In a recent article, "Is the recession suffocating American Innovation?," Deb Riechmann of the Associated Press describes some trends that may be negatively impacting the success of innovation in the US. There has been a decline in the new patent applications at the US Patent and Trademark Office because some companies are reducing R&D budgets and patent applications expenditures in addition to abandoning patents to save maintenance fees. Further, venture capital funding is less abundant than it has been historically contributing to fewer patents being filed.
However, we believe there are ways to reduce costs, but still obtain adequate protection for innovation. Performing a patent portfolio analysis has helped some companies identify low value patents for abandonment and high value patents for licensing, thus bringing in cash flow.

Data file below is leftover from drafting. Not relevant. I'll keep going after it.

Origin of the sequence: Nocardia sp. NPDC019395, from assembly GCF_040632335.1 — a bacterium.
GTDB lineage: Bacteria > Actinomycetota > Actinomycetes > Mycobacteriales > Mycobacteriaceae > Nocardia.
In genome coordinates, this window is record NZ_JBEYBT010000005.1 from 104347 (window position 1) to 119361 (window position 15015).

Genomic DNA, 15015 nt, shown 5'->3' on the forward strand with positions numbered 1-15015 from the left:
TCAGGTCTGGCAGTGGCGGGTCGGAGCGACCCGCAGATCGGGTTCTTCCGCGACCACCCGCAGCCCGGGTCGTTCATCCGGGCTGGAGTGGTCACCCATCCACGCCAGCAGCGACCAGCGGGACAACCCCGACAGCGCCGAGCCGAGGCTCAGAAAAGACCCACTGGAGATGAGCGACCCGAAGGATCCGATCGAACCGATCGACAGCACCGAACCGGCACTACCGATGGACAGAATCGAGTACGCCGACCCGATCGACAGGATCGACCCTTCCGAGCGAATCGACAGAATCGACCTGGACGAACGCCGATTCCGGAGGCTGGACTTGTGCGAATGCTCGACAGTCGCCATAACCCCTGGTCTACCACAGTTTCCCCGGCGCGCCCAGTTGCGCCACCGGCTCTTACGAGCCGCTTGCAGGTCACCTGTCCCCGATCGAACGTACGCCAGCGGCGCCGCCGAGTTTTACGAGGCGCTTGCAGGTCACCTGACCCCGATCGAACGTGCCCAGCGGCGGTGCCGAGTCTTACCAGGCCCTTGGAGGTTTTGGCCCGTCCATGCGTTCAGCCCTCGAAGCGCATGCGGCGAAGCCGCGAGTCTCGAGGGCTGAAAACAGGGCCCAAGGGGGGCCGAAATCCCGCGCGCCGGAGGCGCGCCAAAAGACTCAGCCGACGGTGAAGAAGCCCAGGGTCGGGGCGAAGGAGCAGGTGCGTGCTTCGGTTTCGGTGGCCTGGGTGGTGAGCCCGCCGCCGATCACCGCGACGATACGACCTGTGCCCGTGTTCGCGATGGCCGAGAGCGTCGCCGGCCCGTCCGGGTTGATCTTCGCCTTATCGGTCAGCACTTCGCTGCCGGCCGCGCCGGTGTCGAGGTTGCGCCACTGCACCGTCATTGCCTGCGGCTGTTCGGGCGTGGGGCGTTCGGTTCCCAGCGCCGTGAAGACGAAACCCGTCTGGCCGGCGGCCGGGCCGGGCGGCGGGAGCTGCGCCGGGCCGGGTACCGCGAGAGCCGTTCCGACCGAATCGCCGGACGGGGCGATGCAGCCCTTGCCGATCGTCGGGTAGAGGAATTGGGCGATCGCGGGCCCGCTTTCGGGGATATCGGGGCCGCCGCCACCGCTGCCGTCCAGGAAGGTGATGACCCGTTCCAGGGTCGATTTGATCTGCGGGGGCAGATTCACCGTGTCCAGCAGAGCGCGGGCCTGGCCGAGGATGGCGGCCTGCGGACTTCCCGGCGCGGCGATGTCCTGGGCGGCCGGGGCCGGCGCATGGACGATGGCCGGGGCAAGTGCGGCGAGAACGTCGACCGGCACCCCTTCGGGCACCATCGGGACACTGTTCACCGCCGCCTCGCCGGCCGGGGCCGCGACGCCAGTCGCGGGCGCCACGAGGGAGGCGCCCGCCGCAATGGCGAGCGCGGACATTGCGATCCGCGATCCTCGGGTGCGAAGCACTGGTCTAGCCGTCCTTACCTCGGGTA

Implementing a business-aligned IP strategy can provide an improved basis for deciding which inventions should be filed as patent applications, held as trade secret, or published as an enabled publication to destroy novelty to others.
The appropriate disposition of inventions within an IP strategy allows for cost saving via use of less expensive forms of IP (e.g. trade secret and publishing). Further an IP strategy will help identify any areas where pursuit of patents may not be useful. For example, very fast-paced product areas may not benefit from patent applications that require several years to issue. But the key is to intentionally and thoughtfully choose patents to abandon, via the connection between business and IP, so that important intangible assets are not thrown away.
Using these processes can see you through the recession and better prepare your company for the future.